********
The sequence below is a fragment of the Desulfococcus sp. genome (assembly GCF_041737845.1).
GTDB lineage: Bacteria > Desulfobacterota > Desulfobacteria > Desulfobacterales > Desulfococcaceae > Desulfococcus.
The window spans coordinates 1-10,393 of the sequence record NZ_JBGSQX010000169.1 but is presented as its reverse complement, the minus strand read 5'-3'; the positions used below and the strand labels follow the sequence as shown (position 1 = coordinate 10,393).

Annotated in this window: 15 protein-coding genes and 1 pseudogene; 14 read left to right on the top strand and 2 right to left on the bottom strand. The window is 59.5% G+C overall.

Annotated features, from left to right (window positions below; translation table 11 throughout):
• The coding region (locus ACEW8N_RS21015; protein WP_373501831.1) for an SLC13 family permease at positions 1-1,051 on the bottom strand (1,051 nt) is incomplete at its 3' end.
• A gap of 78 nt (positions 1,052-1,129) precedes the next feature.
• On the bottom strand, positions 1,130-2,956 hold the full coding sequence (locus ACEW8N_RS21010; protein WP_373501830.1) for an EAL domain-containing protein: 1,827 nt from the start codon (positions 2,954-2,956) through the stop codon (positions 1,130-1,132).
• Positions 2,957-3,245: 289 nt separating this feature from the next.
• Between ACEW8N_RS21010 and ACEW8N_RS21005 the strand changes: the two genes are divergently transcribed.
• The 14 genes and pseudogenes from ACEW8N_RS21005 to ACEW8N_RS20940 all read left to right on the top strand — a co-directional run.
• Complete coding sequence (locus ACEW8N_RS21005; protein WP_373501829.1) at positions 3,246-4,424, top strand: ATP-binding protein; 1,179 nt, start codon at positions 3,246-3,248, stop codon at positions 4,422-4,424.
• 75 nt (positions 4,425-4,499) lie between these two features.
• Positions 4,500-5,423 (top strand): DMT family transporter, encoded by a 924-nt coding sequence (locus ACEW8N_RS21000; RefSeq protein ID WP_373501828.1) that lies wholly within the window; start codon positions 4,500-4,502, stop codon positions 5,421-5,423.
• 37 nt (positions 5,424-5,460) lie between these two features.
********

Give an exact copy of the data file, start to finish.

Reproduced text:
The sequence below is a fragment of the Desulfococcus sp. genome (assembly GCF_041737845.1).
GTDB lineage: Bacteria > Desulfobacterota > Desulfobacteria > Desulfobacterales > Desulfococcaceae > Desulfococcus.
The window spans coordinates 1-10,393 of the sequence record NZ_JBGSQX010000169.1 but is presented as its reverse complement, the minus strand read 5'-3'; the positions used below and the strand labels follow the sequence as shown (position 1 = coordinate 10,393).

Annotated in this window: 15 protein-coding genes and 1 pseudogene; 14 read left to right on the top strand and 2 right to left on the bottom strand. The window is 59.5% G+C overall.

Annotated features, from left to right (window positions below; translation table 11 throughout):
• The coding region (locus ACEW8N_RS21015; protein WP_373501831.1) for an SLC13 family permease at positions 1-1,051 on the bottom strand (1,051 nt) is incomplete at its 3' end.
• A gap of 78 nt (positions 1,052-1,129) precedes the next feature.
• On the bottom strand, positions 1,130-2,956 hold the full coding sequence (locus ACEW8N_RS21010; protein WP_373501830.1) for an EAL domain-containing protein: 1,827 nt from the start codon (positions 2,954-2,956) through the stop codon (positions 1,130-1,132).
• Positions 2,957-3,245: 289 nt separating this feature from the next.
• Between ACEW8N_RS21010 and ACEW8N_RS21005 the strand changes: the two genes are divergently transcribed.
• The 14 genes and pseudogenes from ACEW8N_RS21005 to ACEW8N_RS20940 all read left to right on the top strand — a co-directional run.
• Complete coding sequence (locus ACEW8N_RS21005; protein WP_373501829.1) at positions 3,246-4,424, top strand: ATP-binding protein; 1,179 nt, start codon at positions 3,246-3,248, stop codon at positions 4,422-4,424.
• 75 nt (positions 4,425-4,499) lie between these two features.
• Positions 4,500-5,423 (top strand): DMT family transporter, encoded by a 924-nt coding sequence (locus ACEW8N_RS21000; RefSeq protein ID WP_373501828.1) that lies wholly within the window; start codon positions 4,500-4,502, stop codon positions 5,421-5,423.
• 37 nt (positions 5,424-5,460) lie between these two features.